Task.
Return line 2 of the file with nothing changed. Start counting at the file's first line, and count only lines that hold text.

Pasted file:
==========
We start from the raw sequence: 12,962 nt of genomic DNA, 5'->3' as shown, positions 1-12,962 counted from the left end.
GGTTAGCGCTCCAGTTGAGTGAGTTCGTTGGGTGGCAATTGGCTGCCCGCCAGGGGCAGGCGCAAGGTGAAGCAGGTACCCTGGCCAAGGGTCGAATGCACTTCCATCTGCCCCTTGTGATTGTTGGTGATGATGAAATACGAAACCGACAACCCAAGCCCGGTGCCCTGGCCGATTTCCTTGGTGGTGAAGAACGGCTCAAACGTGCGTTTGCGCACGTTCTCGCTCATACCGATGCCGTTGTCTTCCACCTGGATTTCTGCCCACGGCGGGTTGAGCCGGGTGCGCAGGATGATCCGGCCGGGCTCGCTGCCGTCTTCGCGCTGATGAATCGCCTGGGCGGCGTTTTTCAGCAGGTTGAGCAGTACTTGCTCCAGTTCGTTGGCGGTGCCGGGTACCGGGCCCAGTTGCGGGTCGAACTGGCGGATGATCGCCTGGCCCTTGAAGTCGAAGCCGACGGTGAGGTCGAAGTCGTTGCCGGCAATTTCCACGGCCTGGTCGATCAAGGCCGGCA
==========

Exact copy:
GGTTAGCGCTCCAGTTGAGTGAGTTCGTTGGGTGGCAATTGGCTGCCCGCCAGGGGCAGGCGCAAGGTGAAGCAGGTACCCTGGCCAAGGGTCGAATGCACTTCCATCTGCCCCTTGTGATTGTTGGTGATGATGAAATACGAAACCGACAACCCAAGCCCGGTGCCCTGGCCGATTTCCTTGGTGGTGAAGAACGGCTCAAACGTGCGTTTGCGCACGTTCTCGCTCATACCGATGCCGTTGTCTTCCACCTGGATTTCTGCCCACGGCGGGTTGAGCCGGGTGCGCAGGATGATCCGGCCGGGCTCGCTGCCGTCTTCGCGCTGATGAATCGCCTGGGCGGCGTTTTTCAGCAGGTTGAGCAGTACTTGCTCCAGTTCGTTGGCGGTGCCGGGTACCGGGCCCAGTTGCGGGTCGAACTGGCGGATGATCGCCTGGCCCTTGAAGTCGAAGCCGACGGTGAGGTCGAAGTCGTTGCCGGCAATTTCCACGGCCTGGTCGATCAAGGCCGGCA